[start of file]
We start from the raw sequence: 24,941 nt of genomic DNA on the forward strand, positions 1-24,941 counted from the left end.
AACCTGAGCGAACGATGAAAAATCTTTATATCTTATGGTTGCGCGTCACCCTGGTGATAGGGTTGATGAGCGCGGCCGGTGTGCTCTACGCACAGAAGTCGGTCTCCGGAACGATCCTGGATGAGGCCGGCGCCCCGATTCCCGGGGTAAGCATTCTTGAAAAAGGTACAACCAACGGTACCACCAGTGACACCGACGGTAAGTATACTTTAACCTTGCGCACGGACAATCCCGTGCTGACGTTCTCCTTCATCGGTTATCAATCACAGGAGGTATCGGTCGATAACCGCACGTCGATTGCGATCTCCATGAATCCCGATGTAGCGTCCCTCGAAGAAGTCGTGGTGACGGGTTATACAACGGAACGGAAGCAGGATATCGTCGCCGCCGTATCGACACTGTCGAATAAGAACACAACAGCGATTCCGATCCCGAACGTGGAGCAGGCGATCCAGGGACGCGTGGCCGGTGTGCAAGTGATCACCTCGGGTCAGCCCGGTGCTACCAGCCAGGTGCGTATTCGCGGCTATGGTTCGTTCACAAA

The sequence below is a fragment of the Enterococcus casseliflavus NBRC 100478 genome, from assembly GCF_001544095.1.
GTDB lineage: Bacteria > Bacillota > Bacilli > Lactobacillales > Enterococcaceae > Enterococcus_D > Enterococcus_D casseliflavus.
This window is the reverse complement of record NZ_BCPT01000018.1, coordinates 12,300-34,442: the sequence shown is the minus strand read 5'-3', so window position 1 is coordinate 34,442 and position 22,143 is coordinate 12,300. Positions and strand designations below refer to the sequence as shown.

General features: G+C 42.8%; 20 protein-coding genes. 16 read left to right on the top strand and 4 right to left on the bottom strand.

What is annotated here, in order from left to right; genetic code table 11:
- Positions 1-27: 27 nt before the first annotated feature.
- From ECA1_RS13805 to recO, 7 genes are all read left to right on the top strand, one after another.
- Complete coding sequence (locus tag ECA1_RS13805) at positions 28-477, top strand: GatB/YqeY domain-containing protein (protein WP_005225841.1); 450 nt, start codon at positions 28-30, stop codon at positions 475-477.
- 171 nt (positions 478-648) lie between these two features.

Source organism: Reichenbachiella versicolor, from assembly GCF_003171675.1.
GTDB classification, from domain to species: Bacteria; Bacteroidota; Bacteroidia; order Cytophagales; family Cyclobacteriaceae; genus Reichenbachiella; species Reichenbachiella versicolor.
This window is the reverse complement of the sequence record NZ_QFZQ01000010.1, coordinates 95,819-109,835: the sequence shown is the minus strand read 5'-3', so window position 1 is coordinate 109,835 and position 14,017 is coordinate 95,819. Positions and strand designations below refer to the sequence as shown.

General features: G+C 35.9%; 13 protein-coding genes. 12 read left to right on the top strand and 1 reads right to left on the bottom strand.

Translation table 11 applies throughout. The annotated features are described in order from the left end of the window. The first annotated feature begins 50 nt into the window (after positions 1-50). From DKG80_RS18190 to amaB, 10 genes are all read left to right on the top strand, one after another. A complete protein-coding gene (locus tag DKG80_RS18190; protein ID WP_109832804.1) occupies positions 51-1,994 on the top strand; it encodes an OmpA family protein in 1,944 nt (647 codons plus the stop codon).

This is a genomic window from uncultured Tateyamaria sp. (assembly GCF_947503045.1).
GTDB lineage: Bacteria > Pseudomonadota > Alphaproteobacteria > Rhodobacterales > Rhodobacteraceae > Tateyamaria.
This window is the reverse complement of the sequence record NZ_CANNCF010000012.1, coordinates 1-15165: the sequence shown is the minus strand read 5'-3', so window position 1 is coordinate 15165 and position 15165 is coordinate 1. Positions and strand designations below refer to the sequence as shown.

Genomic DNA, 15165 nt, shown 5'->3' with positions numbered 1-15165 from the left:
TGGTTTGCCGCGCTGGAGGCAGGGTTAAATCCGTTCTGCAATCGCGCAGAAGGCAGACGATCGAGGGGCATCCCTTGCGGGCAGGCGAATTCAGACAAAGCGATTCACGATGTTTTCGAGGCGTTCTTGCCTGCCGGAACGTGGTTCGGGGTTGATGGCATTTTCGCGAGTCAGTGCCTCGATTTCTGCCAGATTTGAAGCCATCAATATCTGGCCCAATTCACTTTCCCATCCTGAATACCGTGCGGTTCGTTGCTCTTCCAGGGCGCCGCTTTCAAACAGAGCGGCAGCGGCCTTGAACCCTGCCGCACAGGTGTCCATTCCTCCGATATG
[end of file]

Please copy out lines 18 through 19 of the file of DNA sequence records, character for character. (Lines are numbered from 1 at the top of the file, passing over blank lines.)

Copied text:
GTDB lineage: Bacteria > Pseudomonadota > Alphaproteobacteria > Rhodobacterales > Rhodobacteraceae > Tateyamaria.
This window is the reverse complement of the sequence record NZ_CANNCF010000012.1, coordinates 1-15165: the sequence shown is the minus strand read 5'-3', so window position 1 is coordinate 15165 and position 15165 is coordinate 1. Positions and strand designations below refer to the sequence as shown.